Ryanair CEO Michael O’Leary says airlines will discount fares over the next couple of years to try to recover lost business.
Rubbishing claims by the legacy airlines that it will take years for airlines to recover, O’Leary said volumes will rise ‘pretty quickly’ during 2021 and 2022.
“They’ll go back because airlines, led by Ryanair, will discount prices, the hotels will discount prices into the summer of 2021, the winter 2021 into the summer of 2022; we will all discount to try to recover the business we have lost,” he said.
The Ryanair boss admitted it could be three or four years for prices to recover to 2019 levels.
Speaking in a one-to-one session at WTM Virtual, Michael added: “Airlines that adept quickly, flex the business as quickly as they can, will emerge out of this much stronger and much more able to offer consumers the really low fares that they will want and need to spring the recovery.”
News this week of at least one Covid vaccine on the horizon had created a sense of optimism, said Michael. “There is reasonable optimism now that summer 2021 will get back to some degree of normality, we may not get back all the way to 2019, but in shorthaul I see no reason why we won’t get back to 70%, 80% of 2019,” he added.
He said the biggest challenge would be recruiting and training pilots and crew.
This winter was already ‘a write-off’, but the industry might be able to rescue some business for Christmas, he said. “Then nothing will probably happen until next Easter.”
Ryanair won’t let a good crisis go to waste
Ryanair is in ‘intensive negotiations’ with a number of airports where other airlines have pulled out due to the pandemic, said Michael. He said airports realised the only way they were going to return to growth was by working with flexible airlines that can rapidly deploy aircraft and crew, like Ryanair.
“What was different about Ryanair and most of our competitors during the crisis is that we kept flying our aircraft. What we have done frantically, and to our cost, is keeping all the aircraft flying, keeping all our pilots and cabin crew current, so that really we can pounce on growth.”
He said there would be an enormous ‘snap back’ in travel demand. While there might be a reluctance to go back to longhaul, he added: “I think there is going to be an invasion of the beaches of Spain and the Algarve and the Balearics and Greece and Italy. They are really going to see a surge in that intra-European tourism next year and we need to be there, providing the capacity at low prices, keeping fares down.”
Ryanair on its rivals:
Asked whether Norwegian will survive its latest cash crisis, Michael said: “I don’t think so. Norwegian will either finish up as a tiny Norwegian domestic airline or somehow it will get merged into SAS as some tiny, Scandinavian model of loss-making inefficiency.”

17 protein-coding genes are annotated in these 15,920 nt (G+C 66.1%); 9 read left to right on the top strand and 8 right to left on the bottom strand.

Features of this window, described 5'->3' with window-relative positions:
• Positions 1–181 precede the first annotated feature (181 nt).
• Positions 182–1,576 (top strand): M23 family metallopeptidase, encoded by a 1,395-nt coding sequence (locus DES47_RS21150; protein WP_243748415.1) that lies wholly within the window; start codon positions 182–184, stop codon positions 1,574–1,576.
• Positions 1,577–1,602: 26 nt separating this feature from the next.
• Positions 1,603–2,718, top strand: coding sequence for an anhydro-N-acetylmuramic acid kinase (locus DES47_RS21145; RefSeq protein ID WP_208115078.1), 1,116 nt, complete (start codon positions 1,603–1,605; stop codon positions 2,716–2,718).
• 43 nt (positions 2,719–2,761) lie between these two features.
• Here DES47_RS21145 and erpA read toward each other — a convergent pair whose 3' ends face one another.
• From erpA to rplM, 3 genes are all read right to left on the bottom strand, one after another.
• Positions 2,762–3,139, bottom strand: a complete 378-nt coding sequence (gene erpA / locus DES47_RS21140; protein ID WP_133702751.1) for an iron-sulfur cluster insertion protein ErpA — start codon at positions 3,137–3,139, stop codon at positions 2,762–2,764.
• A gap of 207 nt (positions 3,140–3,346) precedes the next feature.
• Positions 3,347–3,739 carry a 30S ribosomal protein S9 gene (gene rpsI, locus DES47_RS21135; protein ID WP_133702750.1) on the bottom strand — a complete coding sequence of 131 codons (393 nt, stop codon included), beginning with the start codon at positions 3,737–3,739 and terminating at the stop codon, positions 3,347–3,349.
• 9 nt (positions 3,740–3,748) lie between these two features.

“The challenge for EasyJet is the balance sheet is getting destroyed, they are under pressure from Stelios [Easyjet founder and still a major shareholder] to shrink the fleet which is not what you do coming out of a crisis; where there is opportunity to acquire more aircraft cheaply, you expand faster,” said Michael.
“They are doing a lot of sale and leaseback at very distressed prices, at high cost. In time they will emerge out of this with a higher cost base.”
Michael said he thought Easyjet would shrink its business back to core airports, including Gatwick, Paris, Berlin and Switzerland. “They will still have a strong niche as a higher cost higher fare mid-level model, but as a competitor to Ryanair I don’t think they will be in the neighbourhood.”
“Wizz is a well-run operation, it will certainly emerge as the third low-cost carrier in Europe; I think if anything Covid has accentuated the extent to which you are going to see the emergency of four or five major airlines in Europe, which will be IAG, Air France/KLM, Lufthansa and Ryanair,” said Michael.
“Wizz will certainly emerge in Europe as the next best in Europe behind Ryanair, with respect a long way behind Ryanair but with a lower cost base than EasyJet.”
Norwegian’s slots are likely to become available at Gatwick, which he said would be grabbed by Wizz. “I don’t see Norwegian re-emerging at Gatwick. It will be interesting to see Wizz squaring up to EasyJet at Gatwick. Wizz has realised they can undercut easyJet at Gatwick but they can’t undercut Ryanair at Gatwick.”
“The challenge for IAG will be Brexit and whether it can keep BA within a EU-owned group.
“IAG will emerge stronger with a lower cost group because they didn’t have access to the same state aid as other European airlines.”
He said Air France and KLM were led by able executives but added that state aid will fetter their ability to lower their cost bases for the next five to 10 years. But they will benefit from more protectionism, said Michael.
“In the short to medium term that will be difficult for us to challenge. But they will emerge out of this crisis with much inflated cost bases than IAG, Ryanair, EasyJet and others that didn’t have access to the same level of state aid.”